With this one change, I went from chaotic and confused to suddenly feeling separated from the endless noise for the first time. I felt safe. I felt silence. At the end of two weeks, I felt so much a stranger to myself, so suffocated, unable to sense anyone around, that I tore the boundaries down. I spent the next twenty years building them and removing them, adjusting, searching for the balance.

The lecturer, speaking of intuitive development, spoke extensively about intuition as being the sense of something right, the sense of something wrong, the urge to do something different than planned. The sense we have when we meet someone.

This is exactly what I gave up on, pulling information from my impression of a person’s energy . The entire practice the lecturer described, I gave up on years ago as meaningless noise for myself. For me to open the doors to such energies is overwhelming.

Yet once again I am asked to recognize someone else’s experience. Whether I understand it or not, I am asked to suspend my disbelief or confusion, and recognize their power. I salute their bravery to cultivate their gifts, whatever they are.

 Any hesitation might be natural, as I remember the old scars, of my parents angry disbelief in my childhood. It’s good to remember those scars, so I can avoid inflicting them on others with my crass disbelief, to prop up my own importance. It’s good to see how diverse we are as a community of intuitive, so similar and still so strange to each other. 

When I allow others intuitive arts are as substantial as my own, though I am mystified by their description, I am free to find those gifts as well.

Belonging

If I walk into a new boardroom, with strangers staring, words written on the whiteboard that are strange, I am searching the faces for a sign. I am scanning for some sign I’m safe here. Do they like me, am I welcome, am I in the right place?

I can be repelled by the offer of a coffee, because it’s not my habit. I am soothed and feel recognized when offered my favorite hot tea. I’m embraced  by each of their smiles. I’m wired to their shifting in discomfort. I sense the room’s atmosphere.  Maybe The whole group is soft and easy like I’ve been here before somehow. I can recognize the energy as familiar and if I have a gear I’m ready to be in, snap, nothing to it. I KNOW, I belong here.

What if I walk into that same board room, and I embody myself? I keep all my energy in myself, solid, whole. I don’t search for a sign of safety. I am safe in myself. I don’t look for comfort or seek a friendly face or a sign. I smile so much and am so comfortable in myself, the people around me who are comfortable smile in recognition. The nervous people are soothed. Anyone too nervous walks away, they can’t dampen my weather.

 I can observe, I like this room, I like the big windows, how enjoyable. Feels prickly? My how alert everyone is!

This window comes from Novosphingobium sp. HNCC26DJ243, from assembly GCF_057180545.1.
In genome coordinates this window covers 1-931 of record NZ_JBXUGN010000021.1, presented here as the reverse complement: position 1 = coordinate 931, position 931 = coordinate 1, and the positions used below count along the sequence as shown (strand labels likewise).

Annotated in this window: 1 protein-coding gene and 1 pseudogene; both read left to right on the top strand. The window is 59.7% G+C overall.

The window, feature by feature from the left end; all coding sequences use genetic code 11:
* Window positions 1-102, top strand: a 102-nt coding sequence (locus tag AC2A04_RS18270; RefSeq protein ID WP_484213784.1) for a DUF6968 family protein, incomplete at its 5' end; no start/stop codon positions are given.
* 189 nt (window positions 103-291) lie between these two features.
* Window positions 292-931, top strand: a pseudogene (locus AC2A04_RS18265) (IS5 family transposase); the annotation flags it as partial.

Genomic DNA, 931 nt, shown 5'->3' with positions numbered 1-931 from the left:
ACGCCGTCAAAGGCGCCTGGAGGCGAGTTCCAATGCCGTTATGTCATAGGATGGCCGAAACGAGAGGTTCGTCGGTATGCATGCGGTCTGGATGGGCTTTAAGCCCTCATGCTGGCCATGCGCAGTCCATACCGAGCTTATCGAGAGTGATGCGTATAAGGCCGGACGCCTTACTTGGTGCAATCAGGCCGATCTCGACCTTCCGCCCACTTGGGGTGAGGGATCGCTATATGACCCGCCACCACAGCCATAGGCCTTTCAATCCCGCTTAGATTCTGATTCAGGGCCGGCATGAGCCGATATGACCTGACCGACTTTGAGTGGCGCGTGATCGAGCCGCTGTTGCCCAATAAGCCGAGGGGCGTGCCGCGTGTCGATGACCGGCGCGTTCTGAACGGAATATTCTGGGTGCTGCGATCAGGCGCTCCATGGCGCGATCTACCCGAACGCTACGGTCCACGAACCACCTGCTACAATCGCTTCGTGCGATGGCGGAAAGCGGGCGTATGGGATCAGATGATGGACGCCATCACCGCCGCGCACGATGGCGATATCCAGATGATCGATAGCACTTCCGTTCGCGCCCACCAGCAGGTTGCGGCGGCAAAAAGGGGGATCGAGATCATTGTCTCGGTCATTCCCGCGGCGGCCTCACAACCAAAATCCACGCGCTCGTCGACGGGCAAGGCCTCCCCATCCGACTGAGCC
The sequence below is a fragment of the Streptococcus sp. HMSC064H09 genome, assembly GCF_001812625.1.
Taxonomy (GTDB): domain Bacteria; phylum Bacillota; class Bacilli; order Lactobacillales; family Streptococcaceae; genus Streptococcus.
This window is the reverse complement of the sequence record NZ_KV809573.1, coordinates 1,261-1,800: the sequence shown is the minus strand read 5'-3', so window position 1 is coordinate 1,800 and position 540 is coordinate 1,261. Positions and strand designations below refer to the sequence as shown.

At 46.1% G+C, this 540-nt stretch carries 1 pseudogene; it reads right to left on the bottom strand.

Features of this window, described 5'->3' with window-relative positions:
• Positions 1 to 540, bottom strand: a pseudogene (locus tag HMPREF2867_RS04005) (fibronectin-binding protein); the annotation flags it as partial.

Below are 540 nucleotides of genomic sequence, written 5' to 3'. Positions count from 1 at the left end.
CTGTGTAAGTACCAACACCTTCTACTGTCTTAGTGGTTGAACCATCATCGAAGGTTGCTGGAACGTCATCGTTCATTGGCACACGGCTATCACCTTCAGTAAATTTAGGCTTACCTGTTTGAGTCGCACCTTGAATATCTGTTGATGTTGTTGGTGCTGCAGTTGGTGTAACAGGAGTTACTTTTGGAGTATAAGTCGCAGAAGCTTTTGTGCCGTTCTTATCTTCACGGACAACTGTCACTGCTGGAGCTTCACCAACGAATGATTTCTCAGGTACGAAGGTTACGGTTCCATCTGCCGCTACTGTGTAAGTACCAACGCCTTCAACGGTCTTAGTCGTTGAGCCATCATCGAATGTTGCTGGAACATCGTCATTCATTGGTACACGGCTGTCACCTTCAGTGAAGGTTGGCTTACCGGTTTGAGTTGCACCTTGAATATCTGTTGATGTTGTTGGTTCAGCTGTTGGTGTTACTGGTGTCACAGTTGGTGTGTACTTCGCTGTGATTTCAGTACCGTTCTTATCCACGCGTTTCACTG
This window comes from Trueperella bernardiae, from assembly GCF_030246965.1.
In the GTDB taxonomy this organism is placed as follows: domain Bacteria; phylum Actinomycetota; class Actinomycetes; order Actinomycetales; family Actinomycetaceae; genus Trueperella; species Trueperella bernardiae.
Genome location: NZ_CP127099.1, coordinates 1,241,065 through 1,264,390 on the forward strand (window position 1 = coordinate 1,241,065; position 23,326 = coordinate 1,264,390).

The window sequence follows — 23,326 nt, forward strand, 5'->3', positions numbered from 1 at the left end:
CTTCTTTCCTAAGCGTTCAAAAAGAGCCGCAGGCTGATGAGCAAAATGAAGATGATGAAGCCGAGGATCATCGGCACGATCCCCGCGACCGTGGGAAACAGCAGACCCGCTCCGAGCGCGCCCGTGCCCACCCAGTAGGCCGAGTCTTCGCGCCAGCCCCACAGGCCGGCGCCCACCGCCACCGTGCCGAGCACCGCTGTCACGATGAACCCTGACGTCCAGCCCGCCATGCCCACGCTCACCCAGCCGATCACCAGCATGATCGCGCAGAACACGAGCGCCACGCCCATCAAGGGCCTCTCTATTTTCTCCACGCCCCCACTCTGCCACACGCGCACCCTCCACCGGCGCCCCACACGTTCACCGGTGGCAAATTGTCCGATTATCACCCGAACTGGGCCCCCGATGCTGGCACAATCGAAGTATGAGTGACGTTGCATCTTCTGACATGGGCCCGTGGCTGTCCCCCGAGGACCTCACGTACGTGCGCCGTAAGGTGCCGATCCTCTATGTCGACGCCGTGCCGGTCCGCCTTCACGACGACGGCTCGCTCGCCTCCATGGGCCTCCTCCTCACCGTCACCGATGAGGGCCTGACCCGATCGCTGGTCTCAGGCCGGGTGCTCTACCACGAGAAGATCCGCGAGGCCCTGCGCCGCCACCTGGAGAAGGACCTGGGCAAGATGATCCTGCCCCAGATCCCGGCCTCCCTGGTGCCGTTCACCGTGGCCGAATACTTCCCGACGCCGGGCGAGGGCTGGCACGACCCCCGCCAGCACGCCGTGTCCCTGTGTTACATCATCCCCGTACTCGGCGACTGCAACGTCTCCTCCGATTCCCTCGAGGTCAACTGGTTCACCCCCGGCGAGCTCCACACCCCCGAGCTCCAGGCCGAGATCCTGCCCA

I carry faith in myself. I hold solidly all my truth, broken and whole, in embracing acceptance. And then, when I walk in that new place, I accept them. I have faith in them. Belonging arises naturally. I already belong everywhere I go, I belong to myself. Now, in this new place, full of what they can’t offer or withhold, I am willing to allow them to belong to me.

The New Unity

I can walk down the street confidently, waving to all my neighbors equally, calm, smiling, saying hello to each.

I realized, the day of the inauguration, that as I walked and waved, I could see some neighbors were elated and bubbly. Some were subdued, quiet, unsmiling.

And I realized, I could see it, all around me. The blatant showing of which of us stood where, politically. This unmentionable topic, which keeps us raging on facebook and silent in our community.

I swallowed my eager, “Gosh isn’t today just the best day! Don’t you feel great? I am so optimistic!” I might offend. The other fifty percent is right there, in my neighborhood, and conversation over the lines is simply verboten.

Who talks politics? The people who are in a room with one type of person. We complain to our own kind. We share victories with our own kind. There isn’t space for more, yet.

We have to create that space. We are the leaders, at the grassroots level, who need to be willing to step into that uncertain place. To listen to our neighbors rant, have faith that there is more in the world than my view. I need to look thoughtful, and try to find some kind of tolerance. 

If we meet our neighbor from the opposite side of the aisle, and allow them to speak and hold our judgement for even ten minutes, a fascinating thing happens. 

All that nastiness online suddenly appears as what it is. Undisciplined disrespect. It is the rant of wild children. The most intellectual of it renders itself petty and childish.

I listen to the news and am suddenly aware of how it would offend my neighbor. Even powerful news media I have relied on for their impartiality, now discuss the facts of the days news and regress into emotional judgement, excluding fifty percent of the population.

How can we be united? 

We must allow that we can end the uncivil war.